What you need to know:
- As civilised countries go scientific, Uganda is going barbaric and brutal.
Two little stories, two years apart, the first 20 years ago. A serial killer had troubled the American city of Baton Rouge in Louisiana, raping and killing women. The Federal Bureau of Investigation (FBI), easily the world’s finest investigative apparatus, intervened. From the criminal profile developed and witness claims, the police began looking for a young White male, driving a white pick-up truck.
Nothing happened and the killings continued, until Dr Tony Frudakis, a molecular biologist, challenged the police, saying they were on the wrong track. He offered to process the DNA samples on file and tell them who to look for.
At first the authorities were disbelieving. They sent him 20 samples to test his claim. Dr Frudakis was able to break down details of the owners of the samples by race, with exactness. When they took him the actual sample of the serial killer, he processed it and announced that the killer was a Black man; 85 per cent sub-Saharan African, and 15 per cent American-Indian (native). In a few days, Derrick Todd Lee was nailed. He was tried and later executed. Sound fancy and fascinating? Maybe, but Dr Frudakis wasn’t impressed with his prowess.
He claimed it was still too raw and that in the very near future, it would be possible for DNA analysis to tell you everything you need to know about someone to the point that a criminal may as well drop his National ID or driving licence at the crime scene.
Two years later the FBI contacted Dr Frudakis over a double murder in California. It just got better! This time Dr Frudakis concluded that the killer was a White man, descended from north-western Europe; he had green eyes and blonde hair. It was so precise that Eric Copple, who was watching the news broadcast, simply walked into the police station and surrendered…and confessed, without waiting to be looked for.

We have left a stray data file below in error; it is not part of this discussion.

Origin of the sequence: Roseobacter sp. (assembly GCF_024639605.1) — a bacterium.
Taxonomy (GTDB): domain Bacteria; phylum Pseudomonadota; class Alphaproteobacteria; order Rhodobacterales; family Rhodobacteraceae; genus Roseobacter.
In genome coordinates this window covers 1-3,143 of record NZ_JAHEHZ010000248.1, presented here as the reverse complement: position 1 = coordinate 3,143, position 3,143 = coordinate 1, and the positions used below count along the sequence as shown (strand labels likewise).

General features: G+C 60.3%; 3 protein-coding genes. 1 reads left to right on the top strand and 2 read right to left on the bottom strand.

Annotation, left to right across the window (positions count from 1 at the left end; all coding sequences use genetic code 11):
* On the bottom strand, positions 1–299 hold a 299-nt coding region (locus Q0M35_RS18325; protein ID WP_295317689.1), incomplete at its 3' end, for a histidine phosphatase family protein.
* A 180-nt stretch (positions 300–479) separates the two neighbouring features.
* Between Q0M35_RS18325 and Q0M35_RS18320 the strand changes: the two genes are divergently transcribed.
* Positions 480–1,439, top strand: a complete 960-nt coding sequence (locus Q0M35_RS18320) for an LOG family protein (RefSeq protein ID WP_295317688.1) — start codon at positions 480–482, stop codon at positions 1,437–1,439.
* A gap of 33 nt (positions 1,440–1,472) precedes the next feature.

Should Uganda Police ever reach these levels? Definitely yes. But can it do so? The answer is that it is possible; but not under the Museveni administration.
In civilised places, inter alia, police maintains law and order, protects people and property, detects and prevents crime and ensures that people enjoy a peaceful, quiet and high quality life. When a citizen is in distress, calling police must be their first instinct. That’s why Uganda, at 60, still has a long way to go because the political superstructure has deformed and disabled it, reducing it to an unscientific, barbaric, old-fashioned and outdated establishment.
It only stocks up on what the late Andrew Felix Kaweesa used to call “anti-riot consumables” – tear gas, bullets and the like; basically any and everything that can be thrown at the President’s opponents. Nothing else. An Opposition meeting will be detected and viciously broken up within minutes; but if robbers attack you at home, the same police officers will not be able to help. They will either have no fuel or no personnel available…that is if the call goes through. Citizens, therefore, largely cater for their own security.
Things are so bad that the President’s vision of making things better is to get soldiers and dump them in police as the strategic leaders. As civilised countries go scientific in their approach to policing, Uganda is going barbaric and brutal. As civilised countries set up scientific ways of bringing criminals to book, Uganda relies on torture to compel people to talk and even confess to crimes they didn’t commit, just so they don’t die in the hands of police or better still, the military and intelligence agencies.
Our police has no fingerprint or DNA database or even laboratories to process crime scene materials. Instead of hiring scientists, police hires raw, brutal “crime preventers” and purely for political purposes. To get promoted, the poor cops have to outcompete each other in pleasing the powers that be and showing loyalty to the ruling party. The whole concept of police as a meritocracy is dead. Something really must give!
One more thing: “unscientific, barbaric, old-fashioned and outdated” are immortal words of “comrade” (now Dr) Robert Kyaligonza, our Literature (plays and poetry) instructor at Namilyango College in the good, old days.
Mr Gawaya Tegulle is an advocate of the High Court of Uganda